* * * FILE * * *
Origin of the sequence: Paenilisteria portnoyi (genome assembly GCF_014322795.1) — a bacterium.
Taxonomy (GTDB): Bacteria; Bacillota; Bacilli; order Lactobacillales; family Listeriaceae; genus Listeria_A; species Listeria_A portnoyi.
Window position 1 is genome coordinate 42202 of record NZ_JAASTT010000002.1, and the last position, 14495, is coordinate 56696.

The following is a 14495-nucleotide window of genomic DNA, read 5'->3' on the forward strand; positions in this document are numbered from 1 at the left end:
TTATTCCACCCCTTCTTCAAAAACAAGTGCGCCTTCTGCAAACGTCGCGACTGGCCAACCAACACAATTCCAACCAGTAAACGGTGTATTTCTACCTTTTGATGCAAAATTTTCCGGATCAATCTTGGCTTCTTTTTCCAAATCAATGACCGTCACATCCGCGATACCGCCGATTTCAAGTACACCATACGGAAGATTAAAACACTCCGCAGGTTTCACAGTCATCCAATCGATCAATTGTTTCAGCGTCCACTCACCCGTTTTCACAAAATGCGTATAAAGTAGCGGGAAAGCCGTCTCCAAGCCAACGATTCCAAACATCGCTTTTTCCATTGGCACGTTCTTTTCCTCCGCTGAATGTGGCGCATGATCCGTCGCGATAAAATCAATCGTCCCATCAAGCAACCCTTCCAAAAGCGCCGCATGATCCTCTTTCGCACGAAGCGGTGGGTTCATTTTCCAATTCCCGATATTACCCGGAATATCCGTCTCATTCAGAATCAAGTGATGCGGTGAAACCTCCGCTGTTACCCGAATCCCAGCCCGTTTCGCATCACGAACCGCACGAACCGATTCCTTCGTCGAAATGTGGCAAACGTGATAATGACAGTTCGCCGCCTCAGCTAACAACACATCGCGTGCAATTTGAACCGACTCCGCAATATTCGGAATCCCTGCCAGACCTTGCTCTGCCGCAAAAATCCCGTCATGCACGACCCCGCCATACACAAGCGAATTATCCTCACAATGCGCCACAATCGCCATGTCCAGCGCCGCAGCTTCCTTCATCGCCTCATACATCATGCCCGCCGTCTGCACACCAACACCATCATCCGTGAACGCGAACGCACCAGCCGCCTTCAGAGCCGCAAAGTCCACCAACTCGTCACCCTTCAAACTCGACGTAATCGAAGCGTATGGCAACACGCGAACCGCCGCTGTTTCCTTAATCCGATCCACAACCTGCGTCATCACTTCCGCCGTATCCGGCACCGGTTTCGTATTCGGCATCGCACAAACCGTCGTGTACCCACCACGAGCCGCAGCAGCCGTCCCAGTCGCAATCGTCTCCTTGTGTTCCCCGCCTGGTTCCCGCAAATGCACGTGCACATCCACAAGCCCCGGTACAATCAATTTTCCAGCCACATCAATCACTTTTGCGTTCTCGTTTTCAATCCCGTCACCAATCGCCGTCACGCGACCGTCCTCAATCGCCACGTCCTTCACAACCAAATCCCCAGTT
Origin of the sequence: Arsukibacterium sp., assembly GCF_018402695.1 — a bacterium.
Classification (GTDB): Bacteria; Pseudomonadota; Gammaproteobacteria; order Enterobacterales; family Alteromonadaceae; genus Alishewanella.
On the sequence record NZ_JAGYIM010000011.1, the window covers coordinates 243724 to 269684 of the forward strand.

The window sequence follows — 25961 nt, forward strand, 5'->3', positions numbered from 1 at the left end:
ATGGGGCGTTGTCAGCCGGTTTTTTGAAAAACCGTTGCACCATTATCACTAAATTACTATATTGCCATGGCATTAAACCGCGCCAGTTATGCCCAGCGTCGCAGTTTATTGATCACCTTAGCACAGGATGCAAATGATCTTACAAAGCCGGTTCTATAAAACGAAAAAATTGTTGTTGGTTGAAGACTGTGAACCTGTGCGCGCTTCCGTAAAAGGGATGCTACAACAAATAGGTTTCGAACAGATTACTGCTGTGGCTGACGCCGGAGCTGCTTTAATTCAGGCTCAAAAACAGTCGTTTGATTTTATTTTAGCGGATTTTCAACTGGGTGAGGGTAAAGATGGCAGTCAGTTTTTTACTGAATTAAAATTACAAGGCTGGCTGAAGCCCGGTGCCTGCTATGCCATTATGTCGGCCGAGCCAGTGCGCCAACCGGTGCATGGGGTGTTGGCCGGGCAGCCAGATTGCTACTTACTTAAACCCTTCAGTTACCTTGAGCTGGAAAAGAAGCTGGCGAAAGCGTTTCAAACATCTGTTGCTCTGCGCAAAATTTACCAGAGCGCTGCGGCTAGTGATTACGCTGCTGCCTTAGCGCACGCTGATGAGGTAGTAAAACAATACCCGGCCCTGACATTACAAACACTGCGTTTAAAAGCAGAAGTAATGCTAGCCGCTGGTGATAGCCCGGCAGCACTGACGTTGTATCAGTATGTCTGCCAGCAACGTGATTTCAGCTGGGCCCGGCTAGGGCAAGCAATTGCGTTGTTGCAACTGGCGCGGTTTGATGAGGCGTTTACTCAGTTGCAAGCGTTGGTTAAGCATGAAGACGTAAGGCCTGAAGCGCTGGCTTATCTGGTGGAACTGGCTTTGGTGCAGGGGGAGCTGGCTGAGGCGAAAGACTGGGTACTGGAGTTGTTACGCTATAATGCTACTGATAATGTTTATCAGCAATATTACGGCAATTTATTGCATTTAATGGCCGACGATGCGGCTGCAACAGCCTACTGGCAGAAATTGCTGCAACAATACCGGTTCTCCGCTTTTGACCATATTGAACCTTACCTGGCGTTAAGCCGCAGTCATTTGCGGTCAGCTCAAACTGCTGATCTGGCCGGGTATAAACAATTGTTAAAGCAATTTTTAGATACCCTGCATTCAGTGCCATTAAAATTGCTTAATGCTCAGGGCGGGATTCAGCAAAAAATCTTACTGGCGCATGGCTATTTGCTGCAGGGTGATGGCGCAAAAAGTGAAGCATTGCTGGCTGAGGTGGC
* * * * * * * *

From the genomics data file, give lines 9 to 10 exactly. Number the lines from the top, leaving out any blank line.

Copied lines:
The window sequence follows — 25961 nt, forward strand, 5'->3', positions numbered from 1 at the left end:
ATGGGGCGTTGTCAGCCGGTTTTTTGAAAAACCGTTGCACCATTATCACTAAATTACTATATTGCCATGGCATTAAACCGCGCCAGTTATGCCCAGCGTCGCAGTTTATTGATCACCTTAGCACAGGATGCAAATGATCTTACAAAGCCGGTTCTATAAAACGAAAAAATTGTTGTTGGTTGAAGACTGTGAACCTGTGCGCGCTTCCGTAAAAGGGATGCTACAACAAATAGGTTTCGAACAGATTACTGCTGTGGCTGACGCCGGAGCTGCTTTAATTCAGGCTCAAAAACAGTCGTTTGATTTTATTTTAGCGGATTTTCAACTGGGTGAGGGTAAAGATGGCAGTCAGTTTTTTACTGAATTAAAATTACAAGGCTGGCTGAAGCCCGGTGCCTGCTATGCCATTATGTCGGCCGAGCCAGTGCGCCAACCGGTGCATGGGGTGTTGGCCGGGCAGCCAGATTGCTACTTACTTAAACCCTTCAGTTACCTTGAGCTGGAAAAGAAGCTGGCGAAAGCGTTTCAAACATCTGTTGCTCTGCGCAAAATTTACCAGAGCGCTGCGGCTAGTGATTACGCTGCTGCCTTAGCGCACGCTGATGAGGTAGTAAAACAATACCCGGCCCTGACATTACAAACACTGCGTTTAAAAGCAGAAGTAATGCTAGCCGCTGGTGATAGCCCGGCAGCACTGACGTTGTATCAGTATGTCTGCCAGCAACGTGATTTCAGCTGGGCCCGGCTAGGGCAAGCAATTGCGTTGTTGCAACTGGCGCGGTTTGATGAGGCGTTTACTCAGTTGCAAGCGTTGGTTAAGCATGAAGACGTAAGGCCTGAAGCGCTGGCTTATCTGGTGGAACTGGCTTTGGTGCAGGGGGAGCTGGCTGAGGCGAAAGACTGGGTACTGGAGTTGTTACGCTATAATGCTACTGATAATGTTTATCAGCAATATTACGGCAATTTATTGCATTTAATGGCCGACGATGCGGCTGCAACAGCCTACTGGCAGAAATTGCTGCAACAATACCGGTTCTCCGCTTTTGACCATATTGAACCTTACCTGGCGTTAAGCCGCAGTCATTTGCGGTCAGCTCAAACTGCTGATCTGGCCGGGTATAAACAATTGTTAAAGCAATTTTTAGATACCCTGCATTCAGTGCCATTAAAATTGCTTAATGCTCAGGGCGGGATTCAGCAAAAAATCTTACTGGCGCATGGCTATTTGCTGCAGGGTGATGGCGCAAAAAGTGAAGCATTGCTGGCTGAGGTGGC